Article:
On Wednesday, a shooter in Middleton injured three people at the software company where he worked, before officers fatally shot him.
There have been over 250 active shooter incidents throughout the United States since 2000: in schools, places of worship and entertainment, workplaces and elsewhere.
Matt Magolan, a police officer with the city of Madison police department, is part of a group of six officers who train citizens on how to respond to active shooter events. And he says that an active shooter situation is a low probability event with a high impact that citizens can do something about.
“There are some very simple tools you can learn to maximize your chances of survival if you ever do find yourself in one of these situations,” he says.
Magolan suggests three ways to respond to increase your survival during an active shooter incident.
He says, “You want to go in the opposite direction, you want to break out a window and get out of the building. You want to just move away from where the shooting is coming from.”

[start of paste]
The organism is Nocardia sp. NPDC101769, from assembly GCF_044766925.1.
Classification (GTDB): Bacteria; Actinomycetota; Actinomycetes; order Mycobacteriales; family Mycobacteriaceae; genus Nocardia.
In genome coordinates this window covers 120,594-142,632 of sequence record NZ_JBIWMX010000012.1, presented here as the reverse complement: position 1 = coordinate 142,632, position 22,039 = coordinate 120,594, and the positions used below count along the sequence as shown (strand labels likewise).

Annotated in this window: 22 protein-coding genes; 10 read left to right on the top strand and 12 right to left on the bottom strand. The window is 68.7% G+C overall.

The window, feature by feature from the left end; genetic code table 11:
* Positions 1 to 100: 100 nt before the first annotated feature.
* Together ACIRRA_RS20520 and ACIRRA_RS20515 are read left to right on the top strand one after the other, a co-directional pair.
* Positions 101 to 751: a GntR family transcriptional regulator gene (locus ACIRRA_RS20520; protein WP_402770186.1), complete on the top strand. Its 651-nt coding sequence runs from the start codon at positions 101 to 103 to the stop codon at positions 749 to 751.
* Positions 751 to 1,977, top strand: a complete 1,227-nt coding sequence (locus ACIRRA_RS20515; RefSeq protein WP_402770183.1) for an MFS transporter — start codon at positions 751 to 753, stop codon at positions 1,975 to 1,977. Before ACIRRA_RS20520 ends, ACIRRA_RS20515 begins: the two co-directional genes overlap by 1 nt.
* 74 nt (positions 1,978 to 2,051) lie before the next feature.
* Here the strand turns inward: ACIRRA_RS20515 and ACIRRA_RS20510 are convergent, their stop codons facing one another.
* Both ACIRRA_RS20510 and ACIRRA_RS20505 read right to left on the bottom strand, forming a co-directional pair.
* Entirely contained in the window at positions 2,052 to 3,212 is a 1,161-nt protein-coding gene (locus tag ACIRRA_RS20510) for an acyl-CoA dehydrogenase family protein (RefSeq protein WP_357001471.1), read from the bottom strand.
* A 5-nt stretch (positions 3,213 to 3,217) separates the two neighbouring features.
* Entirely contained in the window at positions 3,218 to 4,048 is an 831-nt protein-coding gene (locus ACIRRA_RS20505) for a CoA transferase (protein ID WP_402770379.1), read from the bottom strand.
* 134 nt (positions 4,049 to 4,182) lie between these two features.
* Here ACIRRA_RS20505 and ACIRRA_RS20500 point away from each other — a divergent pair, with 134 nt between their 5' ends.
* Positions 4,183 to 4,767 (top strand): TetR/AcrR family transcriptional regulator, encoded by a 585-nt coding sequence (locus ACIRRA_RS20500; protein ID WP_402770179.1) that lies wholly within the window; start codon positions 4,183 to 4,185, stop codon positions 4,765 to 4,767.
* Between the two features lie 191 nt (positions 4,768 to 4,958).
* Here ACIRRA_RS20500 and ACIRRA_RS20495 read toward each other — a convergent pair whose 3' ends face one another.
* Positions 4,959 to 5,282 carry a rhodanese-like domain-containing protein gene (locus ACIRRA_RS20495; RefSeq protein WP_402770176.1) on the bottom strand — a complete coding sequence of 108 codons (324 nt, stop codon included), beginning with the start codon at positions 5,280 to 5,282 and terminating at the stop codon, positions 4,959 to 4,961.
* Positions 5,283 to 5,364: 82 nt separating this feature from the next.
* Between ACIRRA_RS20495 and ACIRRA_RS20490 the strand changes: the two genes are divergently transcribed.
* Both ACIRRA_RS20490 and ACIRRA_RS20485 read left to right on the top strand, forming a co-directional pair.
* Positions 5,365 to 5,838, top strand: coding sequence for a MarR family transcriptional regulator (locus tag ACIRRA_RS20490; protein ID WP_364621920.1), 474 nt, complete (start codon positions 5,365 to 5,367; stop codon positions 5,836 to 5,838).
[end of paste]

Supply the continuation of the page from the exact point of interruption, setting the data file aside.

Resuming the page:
If you can’t get away from the shooter, “create a situation where you’re barricaded in a room or an area of a building where the shooter can’t get to you, cannot access you,” Magolan says.
“This is a shift for a lot of people because most people don’t want to use violence in our communities. However, legally, morally and ethically, if someone is using violence against you, you have a right to defend yourself,” he explains.
Magolan notes that, at times, it’s safer defend yourself against the shooter than it is to run away.
He says to go for the weapon because that levels the playing field since most shooters use easy to conceal handguns.
“You move toward the shooter, and you grab over the top of the slide of a handgun, with a c-grip, and you basically induce a malfunction in the fire arm because the slide, the top of the handgun, must cycle in order for the gun to function properly,” Magolan explains.
Editor's note: The audio and text in a previous version of this story incorrectly stated there have been over 250 active shooter incidents throughout the United States since 2010. It is actually since 2000. The story has been updated.